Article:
EDITORIAL: Journalistic ethics don’t allow newspapers to have ‘skin in the game’
In recent weeks, citizens of Liberty Hill watched the publisher of the weekly Leader circulate a petition to block the City Council from using the lowest-cost financing method available to improve the community’s water supply. Because of the low number of voter signatures required, the publisher easily obtained them and presented her petition hours before the Council was scheduled to act.
The petition forced the City to decide whether to shelve its water improvement plan and become dependent on other area water sources or find another way of financing. By forcing the Council into the dilemma to either capitulate or go around her and choose another form of financing, the weekly Leader wound up costing Liberty Hill taxpayers at least $82,000 in additional interest and fees. The taxpayers will pay for the political gamesmanship and activism.
This isn’t the weekly Leader’s first brush with political activism. In February, the owner of the publication attempted to thwart the merger of the water supply corporation with the City by demanding that a state agency hold a hearing on the matter. All of the parties involved had already approved the transfer of the water system.
In 2010, the publisher filed criminal complaints with the District Attorney’s Office relating to the City’s involvement in the 2009 Shin Oak Festival. The District Attorney did not pursue the complaints, but taxpayers footed the bill for attorneys fees and county investigators.
To those who say The Independent is trying to draw a clear distinction between ourselves and the other newspaper, we say, yes. That’s true. There is a clear difference. And we are fine with those who say we are attempting to carve out a competitive edge. We want readers to understand that at the heart of our profession lies the fundamental difference between the two publications.
Legitimate newspapers and journalists aren’t allowed to behave as obstructionists and political vigilantes. Journalistic standards and ethics guard against becoming part of the story. The first college course in journalism teaches and warns against any kind of political or social activism outside of carefully worded editorial comment that is always to be labeled as opinion. Newspapers can call on government to do the right thing, but we can’t cross the ethical line to take matters into our own hands.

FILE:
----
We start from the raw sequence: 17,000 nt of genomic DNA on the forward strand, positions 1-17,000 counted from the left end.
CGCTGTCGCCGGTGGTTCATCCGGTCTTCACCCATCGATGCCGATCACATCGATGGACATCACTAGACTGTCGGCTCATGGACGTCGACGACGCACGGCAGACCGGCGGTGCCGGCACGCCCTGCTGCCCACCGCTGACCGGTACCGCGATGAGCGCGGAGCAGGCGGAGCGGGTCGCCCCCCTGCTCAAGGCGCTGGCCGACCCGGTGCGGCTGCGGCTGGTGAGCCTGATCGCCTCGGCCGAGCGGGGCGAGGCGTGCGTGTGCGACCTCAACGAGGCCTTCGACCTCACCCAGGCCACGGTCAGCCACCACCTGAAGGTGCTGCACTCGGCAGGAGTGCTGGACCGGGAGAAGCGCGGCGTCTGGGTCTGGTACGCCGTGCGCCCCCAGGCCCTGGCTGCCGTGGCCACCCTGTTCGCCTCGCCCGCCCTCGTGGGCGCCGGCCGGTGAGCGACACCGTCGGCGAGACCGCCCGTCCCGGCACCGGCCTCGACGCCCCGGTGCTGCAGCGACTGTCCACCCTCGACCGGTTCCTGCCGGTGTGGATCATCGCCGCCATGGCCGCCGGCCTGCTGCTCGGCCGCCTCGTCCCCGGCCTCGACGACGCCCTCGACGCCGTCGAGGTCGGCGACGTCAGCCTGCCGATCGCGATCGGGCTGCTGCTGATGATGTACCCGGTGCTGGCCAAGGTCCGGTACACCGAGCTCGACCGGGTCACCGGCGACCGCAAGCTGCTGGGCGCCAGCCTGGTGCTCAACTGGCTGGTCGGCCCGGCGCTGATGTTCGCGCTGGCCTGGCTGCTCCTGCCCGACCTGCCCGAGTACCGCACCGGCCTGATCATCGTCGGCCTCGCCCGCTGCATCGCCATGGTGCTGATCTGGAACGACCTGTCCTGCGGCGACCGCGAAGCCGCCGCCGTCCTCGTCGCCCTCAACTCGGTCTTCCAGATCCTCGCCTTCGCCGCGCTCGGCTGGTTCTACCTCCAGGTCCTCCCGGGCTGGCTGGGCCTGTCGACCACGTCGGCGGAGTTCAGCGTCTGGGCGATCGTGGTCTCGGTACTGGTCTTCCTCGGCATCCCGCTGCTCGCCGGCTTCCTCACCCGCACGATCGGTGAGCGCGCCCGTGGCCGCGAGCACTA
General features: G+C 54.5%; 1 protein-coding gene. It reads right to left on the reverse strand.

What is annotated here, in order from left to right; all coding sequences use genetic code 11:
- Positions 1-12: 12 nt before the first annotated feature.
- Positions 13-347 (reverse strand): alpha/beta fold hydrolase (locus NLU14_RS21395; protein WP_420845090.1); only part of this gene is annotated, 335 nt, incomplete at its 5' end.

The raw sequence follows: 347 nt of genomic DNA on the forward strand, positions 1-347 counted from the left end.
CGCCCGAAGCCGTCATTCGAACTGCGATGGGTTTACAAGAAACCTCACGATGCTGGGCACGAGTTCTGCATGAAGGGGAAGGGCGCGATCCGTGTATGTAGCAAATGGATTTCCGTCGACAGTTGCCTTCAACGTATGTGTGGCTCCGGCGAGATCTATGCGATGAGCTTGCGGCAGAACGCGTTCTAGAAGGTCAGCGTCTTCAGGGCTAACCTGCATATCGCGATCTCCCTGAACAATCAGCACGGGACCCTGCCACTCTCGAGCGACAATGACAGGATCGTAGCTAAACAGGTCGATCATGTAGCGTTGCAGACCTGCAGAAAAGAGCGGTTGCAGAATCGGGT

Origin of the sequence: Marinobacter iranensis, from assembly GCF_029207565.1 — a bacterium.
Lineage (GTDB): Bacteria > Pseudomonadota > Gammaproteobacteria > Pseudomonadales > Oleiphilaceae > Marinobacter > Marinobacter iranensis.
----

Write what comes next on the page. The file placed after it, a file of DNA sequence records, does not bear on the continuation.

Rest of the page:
Newspapers are part of the public trust. It’s a sacred trust that reporters, who often risk their lives to report the truth, believe in deeply. In fact, when those of us in the media do our jobs correctly we aren’t seen as allies of anyone. It’s a lonely job, not to be taken lightly by individuals who haven’t paid the dues of becoming educated on the rules of behavior or for those who quickly succumb to the warmth of political power or promises of future relationships.
We have known many who have hated us on Monday, only to come to respect and believe in our reporting before the end of the week. Although we are human, we can’t allow ourselves to worry about who likes or dislikes us. Our duty is to present the facts. We are fortunate to live in a democracy where the people get to make the decisions.
It’s the job of reporters and news publishers to stick to the truth and report it without bias or malice. In doing so, newspapers avoid lawsuits for libel and slander. As professional journalists, we don’t get to believe too strongly in anything except the truth and the facts.
After we report a story, editors and publishers may bring attention to an important issue if it falls within the spectrum of the community’s interest. Readers of The Independent know the difference between the news articles on the front page of this newspaper and the editorials that are clearly labeled as such on the inside. We never get to jump into the story or attempt in any way to influence the outcome of the news.
Now comes the question of motive.
Newspapers can’t be in the business of seeking to settle personal grudges or even political scores. Newspapers can’t be in the business of standing in the back of the room and threatening to un-elect politicians. Newspapers can’t be in the pocket of those who stand to gain financially from various business transactions and schemes.
Our job is to report the truth, regardless of the winners and losers. We don’t get to choose who wins the lottery, who decides to seek public office or even if our beloved Panthers win. Instead, we are shackled to the stubborn facts and we have to stop at nothing until we bring you the rest of the story.
As President Harry Truman was making a speech in 1948, a supporter yelled out “Give ‘em Hell, Harry!” Truman replied, “I don’t give them Hell. I just tell the truth about them and they think it’s Hell.”
Newspapers can give them hell, but we cannot become political obstructionists or vigilantes. When that line is crossed and the newspaper declares it has “skin in the game,” its voice in the community is compromised.